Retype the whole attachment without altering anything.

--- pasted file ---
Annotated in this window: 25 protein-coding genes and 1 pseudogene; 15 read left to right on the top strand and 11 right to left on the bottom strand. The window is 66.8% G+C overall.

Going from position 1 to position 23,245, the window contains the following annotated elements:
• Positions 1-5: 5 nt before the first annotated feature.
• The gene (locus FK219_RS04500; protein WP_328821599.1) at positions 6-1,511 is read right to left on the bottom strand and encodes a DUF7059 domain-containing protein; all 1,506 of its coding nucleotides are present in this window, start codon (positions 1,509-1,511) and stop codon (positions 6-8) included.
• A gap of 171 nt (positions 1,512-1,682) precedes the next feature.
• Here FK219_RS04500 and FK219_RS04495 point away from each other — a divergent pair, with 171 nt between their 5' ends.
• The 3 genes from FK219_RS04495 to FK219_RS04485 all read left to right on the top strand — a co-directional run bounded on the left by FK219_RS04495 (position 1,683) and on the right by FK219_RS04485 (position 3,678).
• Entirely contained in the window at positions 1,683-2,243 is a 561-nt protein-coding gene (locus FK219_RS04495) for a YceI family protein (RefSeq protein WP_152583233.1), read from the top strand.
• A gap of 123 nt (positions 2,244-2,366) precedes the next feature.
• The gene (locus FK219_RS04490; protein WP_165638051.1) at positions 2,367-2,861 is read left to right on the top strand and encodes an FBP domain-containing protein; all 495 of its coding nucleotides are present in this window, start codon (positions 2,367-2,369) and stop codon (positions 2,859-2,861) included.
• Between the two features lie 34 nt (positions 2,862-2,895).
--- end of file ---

Annotated in this window: 25 protein-coding genes and 1 pseudogene; 15 read left to right on the top strand and 11 right to left on the bottom strand. The window is 66.8% G+C overall.

Going from position 1 to position 23,245, the window contains the following annotated elements:
• Positions 1-5: 5 nt before the first annotated feature.
• The gene (locus FK219_RS04500; protein WP_328821599.1) at positions 6-1,511 is read right to left on the bottom strand and encodes a DUF7059 domain-containing protein; all 1,506 of its coding nucleotides are present in this window, start codon (positions 1,509-1,511) and stop codon (positions 6-8) included.
• A gap of 171 nt (positions 1,512-1,682) precedes the next feature.
• Here FK219_RS04500 and FK219_RS04495 point away from each other — a divergent pair, with 171 nt between their 5' ends.
• The 3 genes from FK219_RS04495 to FK219_RS04485 all read left to right on the top strand — a co-directional run bounded on the left by FK219_RS04495 (position 1,683) and on the right by FK219_RS04485 (position 3,678).
• Entirely contained in the window at positions 1,683-2,243 is a 561-nt protein-coding gene (locus FK219_RS04495) for a YceI family protein (RefSeq protein WP_152583233.1), read from the top strand.
• A gap of 123 nt (positions 2,244-2,366) precedes the next feature.
• The gene (locus FK219_RS04490; protein WP_165638051.1) at positions 2,367-2,861 is read left to right on the top strand and encodes an FBP domain-containing protein; all 495 of its coding nucleotides are present in this window, start codon (positions 2,367-2,369) and stop codon (positions 2,859-2,861) included.
• Between the two features lie 34 nt (positions 2,862-2,895).